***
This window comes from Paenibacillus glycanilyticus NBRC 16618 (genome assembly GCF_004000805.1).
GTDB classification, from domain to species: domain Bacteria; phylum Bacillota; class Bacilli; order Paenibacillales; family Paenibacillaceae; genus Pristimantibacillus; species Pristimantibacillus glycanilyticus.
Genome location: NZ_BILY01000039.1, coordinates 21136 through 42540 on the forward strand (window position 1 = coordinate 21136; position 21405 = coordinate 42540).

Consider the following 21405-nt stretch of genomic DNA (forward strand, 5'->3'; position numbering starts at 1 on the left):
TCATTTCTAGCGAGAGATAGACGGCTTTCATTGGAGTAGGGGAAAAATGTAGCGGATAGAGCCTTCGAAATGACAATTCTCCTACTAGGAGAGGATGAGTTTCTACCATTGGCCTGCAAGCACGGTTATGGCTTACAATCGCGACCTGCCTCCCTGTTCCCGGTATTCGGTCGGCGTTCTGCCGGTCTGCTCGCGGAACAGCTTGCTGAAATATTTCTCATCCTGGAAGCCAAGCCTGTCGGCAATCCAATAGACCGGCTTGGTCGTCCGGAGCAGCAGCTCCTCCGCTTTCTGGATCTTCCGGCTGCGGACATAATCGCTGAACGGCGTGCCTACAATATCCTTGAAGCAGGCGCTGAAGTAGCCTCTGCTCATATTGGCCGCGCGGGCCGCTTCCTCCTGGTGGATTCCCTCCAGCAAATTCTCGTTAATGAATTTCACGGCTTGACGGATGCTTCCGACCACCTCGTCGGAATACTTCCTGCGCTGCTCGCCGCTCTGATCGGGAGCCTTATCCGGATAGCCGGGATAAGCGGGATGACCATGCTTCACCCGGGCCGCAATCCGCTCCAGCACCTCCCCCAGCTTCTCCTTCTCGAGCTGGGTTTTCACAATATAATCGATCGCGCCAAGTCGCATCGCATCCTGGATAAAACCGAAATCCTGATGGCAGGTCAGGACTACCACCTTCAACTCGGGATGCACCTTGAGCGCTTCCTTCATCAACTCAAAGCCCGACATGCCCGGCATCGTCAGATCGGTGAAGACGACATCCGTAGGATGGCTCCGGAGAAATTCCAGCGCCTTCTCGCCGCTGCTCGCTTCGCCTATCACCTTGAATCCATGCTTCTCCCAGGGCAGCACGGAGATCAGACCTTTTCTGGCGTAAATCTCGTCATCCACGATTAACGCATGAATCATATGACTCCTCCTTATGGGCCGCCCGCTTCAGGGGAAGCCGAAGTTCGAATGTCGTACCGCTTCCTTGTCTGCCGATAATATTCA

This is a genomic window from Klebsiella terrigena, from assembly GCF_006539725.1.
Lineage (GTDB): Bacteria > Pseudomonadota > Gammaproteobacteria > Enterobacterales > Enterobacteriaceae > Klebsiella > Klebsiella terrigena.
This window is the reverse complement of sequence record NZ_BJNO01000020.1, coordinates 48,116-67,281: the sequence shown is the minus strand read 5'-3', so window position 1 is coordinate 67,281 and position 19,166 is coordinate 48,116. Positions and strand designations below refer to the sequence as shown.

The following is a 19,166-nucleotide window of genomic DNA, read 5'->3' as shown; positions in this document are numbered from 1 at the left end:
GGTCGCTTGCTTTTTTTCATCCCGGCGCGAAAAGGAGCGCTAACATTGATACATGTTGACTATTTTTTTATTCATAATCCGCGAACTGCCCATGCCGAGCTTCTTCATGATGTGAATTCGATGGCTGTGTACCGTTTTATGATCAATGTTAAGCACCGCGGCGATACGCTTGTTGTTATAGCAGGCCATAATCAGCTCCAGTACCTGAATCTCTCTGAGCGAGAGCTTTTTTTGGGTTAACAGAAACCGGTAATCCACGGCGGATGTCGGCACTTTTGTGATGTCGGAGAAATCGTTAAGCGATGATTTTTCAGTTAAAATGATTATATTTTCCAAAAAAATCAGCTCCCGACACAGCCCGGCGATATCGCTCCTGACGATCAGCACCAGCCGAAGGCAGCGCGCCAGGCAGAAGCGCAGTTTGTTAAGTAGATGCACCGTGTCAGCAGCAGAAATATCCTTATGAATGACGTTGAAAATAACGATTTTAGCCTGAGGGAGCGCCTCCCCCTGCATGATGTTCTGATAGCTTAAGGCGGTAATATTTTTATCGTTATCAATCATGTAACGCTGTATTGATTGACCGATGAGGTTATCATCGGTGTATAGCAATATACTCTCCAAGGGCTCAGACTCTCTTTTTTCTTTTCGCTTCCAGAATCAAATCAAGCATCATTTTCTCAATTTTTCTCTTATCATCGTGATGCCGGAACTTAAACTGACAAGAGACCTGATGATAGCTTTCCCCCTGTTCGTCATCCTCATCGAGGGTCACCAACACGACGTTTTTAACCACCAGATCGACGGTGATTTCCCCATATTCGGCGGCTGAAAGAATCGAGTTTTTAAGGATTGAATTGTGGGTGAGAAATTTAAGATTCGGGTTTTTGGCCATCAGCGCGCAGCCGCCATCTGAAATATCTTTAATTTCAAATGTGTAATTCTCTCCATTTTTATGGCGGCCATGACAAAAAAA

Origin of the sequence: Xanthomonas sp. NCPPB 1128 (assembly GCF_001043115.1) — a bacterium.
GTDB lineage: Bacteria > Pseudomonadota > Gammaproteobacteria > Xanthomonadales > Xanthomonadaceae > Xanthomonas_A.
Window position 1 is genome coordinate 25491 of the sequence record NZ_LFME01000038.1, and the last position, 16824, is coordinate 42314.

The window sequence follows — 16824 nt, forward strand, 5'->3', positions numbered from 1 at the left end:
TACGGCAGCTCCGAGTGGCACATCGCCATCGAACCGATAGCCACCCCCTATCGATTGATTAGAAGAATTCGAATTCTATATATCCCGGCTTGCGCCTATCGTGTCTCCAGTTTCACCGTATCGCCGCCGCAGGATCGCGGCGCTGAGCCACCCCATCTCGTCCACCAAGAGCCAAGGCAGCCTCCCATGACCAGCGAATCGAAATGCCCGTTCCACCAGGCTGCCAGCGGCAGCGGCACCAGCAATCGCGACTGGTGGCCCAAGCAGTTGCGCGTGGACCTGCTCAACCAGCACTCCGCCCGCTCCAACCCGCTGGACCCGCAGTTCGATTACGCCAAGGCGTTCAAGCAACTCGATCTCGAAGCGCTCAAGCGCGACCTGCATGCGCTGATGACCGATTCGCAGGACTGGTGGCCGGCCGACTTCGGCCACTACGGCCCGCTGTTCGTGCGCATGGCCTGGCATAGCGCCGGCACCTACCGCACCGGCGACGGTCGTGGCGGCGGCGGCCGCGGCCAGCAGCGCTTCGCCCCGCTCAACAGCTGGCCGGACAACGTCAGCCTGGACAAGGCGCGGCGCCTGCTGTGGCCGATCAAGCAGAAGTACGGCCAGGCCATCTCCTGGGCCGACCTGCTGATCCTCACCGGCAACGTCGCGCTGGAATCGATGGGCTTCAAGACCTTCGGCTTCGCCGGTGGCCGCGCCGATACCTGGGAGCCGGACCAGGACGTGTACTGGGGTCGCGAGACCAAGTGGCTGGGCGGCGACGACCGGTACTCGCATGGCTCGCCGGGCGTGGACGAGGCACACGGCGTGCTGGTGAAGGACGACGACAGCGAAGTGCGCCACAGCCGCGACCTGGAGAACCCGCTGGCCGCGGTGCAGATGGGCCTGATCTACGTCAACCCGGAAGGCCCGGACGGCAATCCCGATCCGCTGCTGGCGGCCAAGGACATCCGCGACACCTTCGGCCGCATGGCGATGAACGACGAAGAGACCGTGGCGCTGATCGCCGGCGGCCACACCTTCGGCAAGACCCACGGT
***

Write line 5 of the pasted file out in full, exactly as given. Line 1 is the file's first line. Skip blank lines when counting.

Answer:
TCATTTCTAGCGAGAGATAGACGGCTTTCATTGGAGTAGGGGAAAAATGTAGCGGATAGAGCCTTCGAAATGACAATTCTCCTACTAGGAGAGGATGAGTTTCTACCATTGGCCTGCAAGCACGGTTATGGCTTACAATCGCGACCTGCCTCCCTGTTCCCGGTATTCGGTCGGCGTTCTGCCGGTCTGCTCGCGGAACAGCTTGCTGAAATATTTCTCATCCTGGAAGCCAAGCCTGTCGGCAATCCAATAGACCGGCTTGGTCGTCCGGAGCAGCAGCTCCTCCGCTTTCTGGATCTTCCGGCTGCGGACATAATCGCTGAACGGCGTGCCTACAATATCCTTGAAGCAGGCGCTGAAGTAGCCTCTGCTCATATTGGCCGCGCGGGCCGCTTCCTCCTGGTGGATTCCCTCCAGCAAATTCTCGTTAATGAATTTCACGGCTTGACGGATGCTTCCGACCACCTCGTCGGAATACTTCCTGCGCTGCTCGCCGCTCTGATCGGGAGCCTTATCCGGATAGCCGGGATAAGCGGGATGACCATGCTTCACCCGGGCCGCAATCCGCTCCAGCACCTCCCCCAGCTTCTCCTTCTCGAGCTGGGTTTTCACAATATAATCGATCGCGCCAAGTCGCATCGCATCCTGGATAAAACCGAAATCCTGATGGCAGGTCAGGACTACCACCTTCAACTCGGGATGCACCTTGAGCGCTTCCTTCATCAACTCAAAGCCCGACATGCCCGGCATCGTCAGATCGGTGAAGACGACATCCGTAGGATGGCTCCGGAGAAATTCCAGCGCCTTCTCGCCGCTGCTCGCTTCGCCTATCACCTTGAATCCATGCTTCTCCCAGGGCAGCACGGAGATCAGACCTTTTCTGGCGTAAATCTCGTCATCCACGATTAACGCATGAATCATATGACTCCTCCTTATGGGCCGCCCGCTTCAGGGGAAGCCGAAGTTCGAATGTCGTACCGCTTCCTTGTCTGCCGATAATATTCA